Summary Definition: A daily allowance paid to employees to cover the cost of meals, incidental expenses, and lodging while traveling on business, conducting business, or working away from their regular workplace.
Per diem, meaning "for each day" in Latin, is a daily allowance or payment employees receive, usually when traveling, to cover expenses, such as meals, lodging, entertainment, and miscellaneous out-of-pocket costs.
Per diem rates vary by location and company policy, but sums are usually calculated for each day of the trip. Calculations use either a fixed rate or reimburse the total amount of out-of-pocket expenses an employee incurred and submitted.
While not required by law, employers often reference the standard per diem rates the federal government uses to reimburse its own employees.
Depending on the type of travel, there are three possible rates to use, each maintained by a different federal agency.
|Administrator||Type of Travel||Area|
|U.S. General Services Administration (GSA)||
Domestic (continental U.S.)
|Contiguous 48 states and D.C.|
|U.S. Department of Defense||Domestic (non-continental U.S.)||Alaska, Hawaii, U.S. territories|
|U.S. Department of State||International (Global)||
Any country outside the U.S.
GSA per diem rates are broken down by lodging allowances and meal and incidental expenses (M&IEs).
Lodging rates are updated annually based on average daily rate data from the lodging industry, while M&IE rates are updated every three-five years based on recommendations from the Governmentwide Travel Advisory Committee.
|Per Diem Rate Type||Per Diem Rates 2023*||Per Diem Rates 2024|
*Rates for states and localities can differ from the standard rate based on the cost of living in those areas.
To calculate a traveling employee’s total per diem amount, employers must first decide if their per diem policy will use a fixed per diem rate or reimburse all out-of-pocket expenses.
If it uses a fixed rate to calculate per diem, GSA rates are typically referenced to establish the organization’s baseline. Employers then simply multiply the policy’s chosen rates by the number of days the trip will take to calculate the employee’s total per diem amount.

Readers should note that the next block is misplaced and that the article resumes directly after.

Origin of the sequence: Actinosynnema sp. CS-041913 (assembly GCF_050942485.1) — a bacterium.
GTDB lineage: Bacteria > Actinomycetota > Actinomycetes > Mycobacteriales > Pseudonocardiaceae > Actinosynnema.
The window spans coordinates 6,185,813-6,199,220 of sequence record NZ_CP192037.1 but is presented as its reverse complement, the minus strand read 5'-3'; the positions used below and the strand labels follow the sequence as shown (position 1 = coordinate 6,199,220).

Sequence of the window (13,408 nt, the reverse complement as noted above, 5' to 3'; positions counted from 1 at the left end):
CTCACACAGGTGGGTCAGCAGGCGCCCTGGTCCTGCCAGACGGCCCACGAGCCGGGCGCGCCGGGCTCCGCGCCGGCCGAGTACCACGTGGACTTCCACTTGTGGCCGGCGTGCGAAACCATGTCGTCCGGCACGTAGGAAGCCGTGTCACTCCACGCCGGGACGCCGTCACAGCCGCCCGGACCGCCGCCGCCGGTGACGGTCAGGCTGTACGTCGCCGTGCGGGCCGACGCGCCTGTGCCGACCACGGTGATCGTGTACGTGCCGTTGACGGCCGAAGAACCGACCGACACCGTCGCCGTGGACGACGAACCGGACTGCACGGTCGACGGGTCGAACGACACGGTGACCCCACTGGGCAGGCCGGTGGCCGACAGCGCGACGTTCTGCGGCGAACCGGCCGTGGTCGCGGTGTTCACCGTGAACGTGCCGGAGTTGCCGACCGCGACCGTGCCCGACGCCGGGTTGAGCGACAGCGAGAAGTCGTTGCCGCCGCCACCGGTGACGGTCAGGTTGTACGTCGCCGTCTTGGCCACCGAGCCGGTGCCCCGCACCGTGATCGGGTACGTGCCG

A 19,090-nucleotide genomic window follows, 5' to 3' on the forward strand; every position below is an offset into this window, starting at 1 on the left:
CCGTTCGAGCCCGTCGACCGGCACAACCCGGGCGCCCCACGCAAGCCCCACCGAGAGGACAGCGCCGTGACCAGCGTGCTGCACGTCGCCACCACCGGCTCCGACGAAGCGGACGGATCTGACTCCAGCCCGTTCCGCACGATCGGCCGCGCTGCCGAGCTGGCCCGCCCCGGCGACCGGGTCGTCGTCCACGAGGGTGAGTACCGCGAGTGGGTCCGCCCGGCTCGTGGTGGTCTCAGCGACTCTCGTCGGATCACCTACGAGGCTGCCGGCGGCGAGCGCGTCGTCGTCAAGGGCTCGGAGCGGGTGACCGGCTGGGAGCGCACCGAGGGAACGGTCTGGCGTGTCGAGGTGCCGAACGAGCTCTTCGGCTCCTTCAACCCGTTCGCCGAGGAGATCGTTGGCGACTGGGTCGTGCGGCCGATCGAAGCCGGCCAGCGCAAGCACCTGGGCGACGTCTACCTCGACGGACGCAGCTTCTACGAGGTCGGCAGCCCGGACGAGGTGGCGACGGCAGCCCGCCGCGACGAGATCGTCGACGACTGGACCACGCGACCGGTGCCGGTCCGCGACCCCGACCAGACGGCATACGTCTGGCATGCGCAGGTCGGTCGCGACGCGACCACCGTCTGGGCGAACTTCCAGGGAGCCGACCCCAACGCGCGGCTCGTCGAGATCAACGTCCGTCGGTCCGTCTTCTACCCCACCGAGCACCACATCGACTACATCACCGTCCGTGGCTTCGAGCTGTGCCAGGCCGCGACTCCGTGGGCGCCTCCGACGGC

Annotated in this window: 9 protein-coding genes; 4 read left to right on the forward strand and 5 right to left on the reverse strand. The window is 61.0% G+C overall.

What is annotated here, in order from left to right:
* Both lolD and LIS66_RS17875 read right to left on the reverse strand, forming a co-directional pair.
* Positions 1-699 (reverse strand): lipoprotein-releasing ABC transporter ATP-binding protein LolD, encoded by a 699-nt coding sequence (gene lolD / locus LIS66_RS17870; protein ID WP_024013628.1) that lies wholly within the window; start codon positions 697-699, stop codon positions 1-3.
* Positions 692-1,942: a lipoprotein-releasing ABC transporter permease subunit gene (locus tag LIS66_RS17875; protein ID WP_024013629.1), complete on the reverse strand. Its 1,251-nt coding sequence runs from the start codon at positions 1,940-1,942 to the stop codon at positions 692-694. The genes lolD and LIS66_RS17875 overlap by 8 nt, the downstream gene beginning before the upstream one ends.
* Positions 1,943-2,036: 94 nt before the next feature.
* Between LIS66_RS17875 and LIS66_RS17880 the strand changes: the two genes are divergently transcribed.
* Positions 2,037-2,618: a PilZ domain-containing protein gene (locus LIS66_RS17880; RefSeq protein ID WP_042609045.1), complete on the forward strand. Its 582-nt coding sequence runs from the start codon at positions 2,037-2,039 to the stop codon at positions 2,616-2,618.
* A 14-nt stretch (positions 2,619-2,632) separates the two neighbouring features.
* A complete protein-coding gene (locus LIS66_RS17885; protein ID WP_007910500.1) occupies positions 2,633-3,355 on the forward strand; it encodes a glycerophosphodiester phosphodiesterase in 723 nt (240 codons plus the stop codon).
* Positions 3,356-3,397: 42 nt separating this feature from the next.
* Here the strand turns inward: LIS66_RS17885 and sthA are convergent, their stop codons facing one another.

For example, if a company reimburses $300 per night for lodging and $75 day for M&IE, an employer attending a weeklong seminar would either use the following calculation or refer to the GSA’s per diem calculator.
(Lodging Rate × Nights Spent) + (M&IE Rate × Days Spent) = Total Per Diem Amount
Example: ($300 × 4 nights) + ($75 × 5 days) = $1,575
Policies that instead reimburse all out-of-pocket expenses will simply reimburse the employee for the total amount they report on a submitted expense report at the end of the trip.
Employers have a few options when deciding how to pay per diem to their employees:
Employers aren’t required to provide employees with per diem or adopt the GSA’s per diem rates. However, if an employer does provide per diem and uses a rate greater than the GSA’s rates, any extra amounts the employee receives are considered taxable income by the IRS.
If an employee doesn’t file an expense report in a reasonable amount of time, or the employer doesn’t require employees to file an expense report, the amounts are similarly considered taxable income even if the organization uses the GSA’s standard rates.
Employers can also write off per diem payments on their annual tax returns but are limited to only 50% of the amount spent on meals.
Read More: Guide to Employee Expense Reimbursement
Offering per diem isn’t legally required but is often expected or at least appreciated by employees. Regardless of an organization’s per diem policy details, there are several benefits to having one in the first place:
Are piles of receipts and reimbursement requests taking up too much of your time? Get your day back by using our expense management solution. Process expenses without the paperwork and rest easy knowing they're accurate. With faster pay-out times, simplified approvals, and fewer errors, your employees will love it, too!